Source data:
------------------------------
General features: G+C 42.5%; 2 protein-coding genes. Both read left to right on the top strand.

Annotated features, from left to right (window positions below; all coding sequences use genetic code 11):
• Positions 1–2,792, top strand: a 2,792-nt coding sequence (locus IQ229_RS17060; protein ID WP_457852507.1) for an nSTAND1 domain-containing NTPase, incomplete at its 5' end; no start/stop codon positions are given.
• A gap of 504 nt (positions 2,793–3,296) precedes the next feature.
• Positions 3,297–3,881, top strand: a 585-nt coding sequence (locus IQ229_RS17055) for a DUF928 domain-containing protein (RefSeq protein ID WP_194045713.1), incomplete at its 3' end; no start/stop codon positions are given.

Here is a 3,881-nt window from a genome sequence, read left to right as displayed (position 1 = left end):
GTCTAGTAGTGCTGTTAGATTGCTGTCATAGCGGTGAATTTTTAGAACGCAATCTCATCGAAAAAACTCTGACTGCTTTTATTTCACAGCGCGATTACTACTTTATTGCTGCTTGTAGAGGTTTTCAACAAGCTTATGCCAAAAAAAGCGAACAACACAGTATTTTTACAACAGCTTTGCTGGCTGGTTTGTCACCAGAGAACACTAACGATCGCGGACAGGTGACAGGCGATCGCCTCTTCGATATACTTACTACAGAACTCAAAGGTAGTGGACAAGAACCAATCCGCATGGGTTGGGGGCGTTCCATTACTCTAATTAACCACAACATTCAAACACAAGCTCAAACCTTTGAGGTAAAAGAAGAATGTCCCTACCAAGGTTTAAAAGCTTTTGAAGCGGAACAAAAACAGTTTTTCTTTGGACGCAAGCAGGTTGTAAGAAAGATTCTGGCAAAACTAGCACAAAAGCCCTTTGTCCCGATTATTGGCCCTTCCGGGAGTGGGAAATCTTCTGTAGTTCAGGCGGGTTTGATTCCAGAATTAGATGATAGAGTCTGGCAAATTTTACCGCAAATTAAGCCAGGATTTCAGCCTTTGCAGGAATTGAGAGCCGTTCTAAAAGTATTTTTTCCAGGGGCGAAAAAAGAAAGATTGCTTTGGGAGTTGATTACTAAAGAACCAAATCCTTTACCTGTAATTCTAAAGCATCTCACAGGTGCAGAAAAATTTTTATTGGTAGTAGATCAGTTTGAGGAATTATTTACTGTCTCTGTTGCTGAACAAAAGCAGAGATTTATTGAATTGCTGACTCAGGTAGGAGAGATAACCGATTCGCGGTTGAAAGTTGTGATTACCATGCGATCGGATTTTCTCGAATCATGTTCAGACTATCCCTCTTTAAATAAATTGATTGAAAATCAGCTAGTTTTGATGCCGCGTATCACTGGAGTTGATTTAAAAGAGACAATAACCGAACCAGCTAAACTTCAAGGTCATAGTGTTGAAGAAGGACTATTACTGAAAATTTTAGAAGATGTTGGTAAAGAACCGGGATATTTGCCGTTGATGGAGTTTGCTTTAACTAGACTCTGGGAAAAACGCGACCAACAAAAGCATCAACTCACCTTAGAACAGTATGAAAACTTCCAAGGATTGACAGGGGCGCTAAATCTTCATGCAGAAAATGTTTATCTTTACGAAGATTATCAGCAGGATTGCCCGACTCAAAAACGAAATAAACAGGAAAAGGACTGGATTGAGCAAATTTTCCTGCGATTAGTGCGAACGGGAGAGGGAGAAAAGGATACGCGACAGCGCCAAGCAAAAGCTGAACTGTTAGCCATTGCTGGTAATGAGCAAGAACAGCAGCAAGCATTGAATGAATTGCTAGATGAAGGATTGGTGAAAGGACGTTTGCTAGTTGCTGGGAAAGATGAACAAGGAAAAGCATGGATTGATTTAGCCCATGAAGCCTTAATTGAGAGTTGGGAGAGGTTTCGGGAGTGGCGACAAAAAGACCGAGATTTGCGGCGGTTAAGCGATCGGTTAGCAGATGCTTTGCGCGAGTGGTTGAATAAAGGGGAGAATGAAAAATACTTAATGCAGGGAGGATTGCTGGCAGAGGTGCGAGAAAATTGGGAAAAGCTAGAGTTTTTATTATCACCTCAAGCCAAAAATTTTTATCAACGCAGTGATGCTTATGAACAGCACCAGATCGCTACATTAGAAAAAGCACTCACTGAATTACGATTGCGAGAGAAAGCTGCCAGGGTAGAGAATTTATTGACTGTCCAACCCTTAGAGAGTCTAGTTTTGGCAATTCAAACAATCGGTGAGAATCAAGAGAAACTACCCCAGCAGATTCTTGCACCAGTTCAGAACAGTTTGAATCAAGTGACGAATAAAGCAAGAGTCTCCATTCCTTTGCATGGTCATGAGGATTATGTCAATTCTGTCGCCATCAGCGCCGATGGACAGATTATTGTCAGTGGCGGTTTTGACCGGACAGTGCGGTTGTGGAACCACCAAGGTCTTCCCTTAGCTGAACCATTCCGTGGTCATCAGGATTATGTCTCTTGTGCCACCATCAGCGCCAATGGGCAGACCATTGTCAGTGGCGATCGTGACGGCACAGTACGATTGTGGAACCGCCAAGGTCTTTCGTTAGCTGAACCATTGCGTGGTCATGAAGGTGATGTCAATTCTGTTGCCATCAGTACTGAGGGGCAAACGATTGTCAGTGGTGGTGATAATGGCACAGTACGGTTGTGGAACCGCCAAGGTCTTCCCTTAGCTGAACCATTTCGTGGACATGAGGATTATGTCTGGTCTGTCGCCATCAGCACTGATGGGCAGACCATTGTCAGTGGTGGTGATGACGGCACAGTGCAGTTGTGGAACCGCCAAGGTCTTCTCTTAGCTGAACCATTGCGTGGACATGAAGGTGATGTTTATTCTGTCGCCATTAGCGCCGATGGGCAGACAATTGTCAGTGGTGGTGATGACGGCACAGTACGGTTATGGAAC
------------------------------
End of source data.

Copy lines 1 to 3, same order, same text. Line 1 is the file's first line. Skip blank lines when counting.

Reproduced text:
General features: G+C 42.5%; 2 protein-coding genes. Both read left to right on the top strand.

Annotated features, from left to right (window positions below; all coding sequences use genetic code 11):
• Positions 1–2,792, top strand: a 2,792-nt coding sequence (locus IQ229_RS17060; protein ID WP_457852507.1) for an nSTAND1 domain-containing NTPase, incomplete at its 5' end; no start/stop codon positions are given.